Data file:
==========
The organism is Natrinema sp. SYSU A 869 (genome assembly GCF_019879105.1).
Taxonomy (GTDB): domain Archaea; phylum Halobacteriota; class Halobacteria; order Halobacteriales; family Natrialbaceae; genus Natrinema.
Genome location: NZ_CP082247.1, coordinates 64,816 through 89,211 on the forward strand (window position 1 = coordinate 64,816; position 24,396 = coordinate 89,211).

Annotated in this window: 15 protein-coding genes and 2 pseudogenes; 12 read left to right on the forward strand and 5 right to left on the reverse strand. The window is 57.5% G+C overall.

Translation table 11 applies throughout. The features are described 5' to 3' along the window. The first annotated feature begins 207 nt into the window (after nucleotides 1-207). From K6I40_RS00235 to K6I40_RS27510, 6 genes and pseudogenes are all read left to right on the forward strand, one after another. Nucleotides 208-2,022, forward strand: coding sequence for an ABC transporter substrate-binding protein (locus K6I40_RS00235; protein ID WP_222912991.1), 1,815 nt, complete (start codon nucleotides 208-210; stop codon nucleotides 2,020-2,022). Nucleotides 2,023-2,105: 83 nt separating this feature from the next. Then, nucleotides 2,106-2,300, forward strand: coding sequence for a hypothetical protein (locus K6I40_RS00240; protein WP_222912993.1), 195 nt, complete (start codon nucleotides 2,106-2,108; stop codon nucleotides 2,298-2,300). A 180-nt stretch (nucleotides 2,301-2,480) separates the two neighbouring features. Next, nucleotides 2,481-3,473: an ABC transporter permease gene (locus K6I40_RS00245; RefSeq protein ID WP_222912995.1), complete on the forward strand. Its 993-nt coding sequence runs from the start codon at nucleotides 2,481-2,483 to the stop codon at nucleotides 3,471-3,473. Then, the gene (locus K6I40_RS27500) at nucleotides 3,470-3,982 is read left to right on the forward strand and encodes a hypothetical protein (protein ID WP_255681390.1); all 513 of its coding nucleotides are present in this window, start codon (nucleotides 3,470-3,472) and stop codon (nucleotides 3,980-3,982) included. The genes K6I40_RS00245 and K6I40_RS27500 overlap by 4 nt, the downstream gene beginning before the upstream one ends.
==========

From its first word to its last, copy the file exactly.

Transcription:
The organism is Natrinema sp. SYSU A 869 (genome assembly GCF_019879105.1).
Taxonomy (GTDB): domain Archaea; phylum Halobacteriota; class Halobacteria; order Halobacteriales; family Natrialbaceae; genus Natrinema.
Genome location: NZ_CP082247.1, coordinates 64,816 through 89,211 on the forward strand (window position 1 = coordinate 64,816; position 24,396 = coordinate 89,211).

Annotated in this window: 15 protein-coding genes and 2 pseudogenes; 12 read left to right on the forward strand and 5 right to left on the reverse strand. The window is 57.5% G+C overall.

Translation table 11 applies throughout. The features are described 5' to 3' along the window. The first annotated feature begins 207 nt into the window (after nucleotides 1-207). From K6I40_RS00235 to K6I40_RS27510, 6 genes and pseudogenes are all read left to right on the forward strand, one after another. Nucleotides 208-2,022, forward strand: coding sequence for an ABC transporter substrate-binding protein (locus K6I40_RS00235; protein ID WP_222912991.1), 1,815 nt, complete (start codon nucleotides 208-210; stop codon nucleotides 2,020-2,022). Nucleotides 2,023-2,105: 83 nt separating this feature from the next. Then, nucleotides 2,106-2,300, forward strand: coding sequence for a hypothetical protein (locus K6I40_RS00240; protein WP_222912993.1), 195 nt, complete (start codon nucleotides 2,106-2,108; stop codon nucleotides 2,298-2,300). A 180-nt stretch (nucleotides 2,301-2,480) separates the two neighbouring features. Next, nucleotides 2,481-3,473: an ABC transporter permease gene (locus K6I40_RS00245; RefSeq protein ID WP_222912995.1), complete on the forward strand. Its 993-nt coding sequence runs from the start codon at nucleotides 2,481-2,483 to the stop codon at nucleotides 3,471-3,473. Then, the gene (locus K6I40_RS27500) at nucleotides 3,470-3,982 is read left to right on the forward strand and encodes a hypothetical protein (protein ID WP_255681390.1); all 513 of its coding nucleotides are present in this window, start codon (nucleotides 3,470-3,472) and stop codon (nucleotides 3,980-3,982) included. The genes K6I40_RS00245 and K6I40_RS27500 overlap by 4 nt, the downstream gene beginning before the upstream one ends.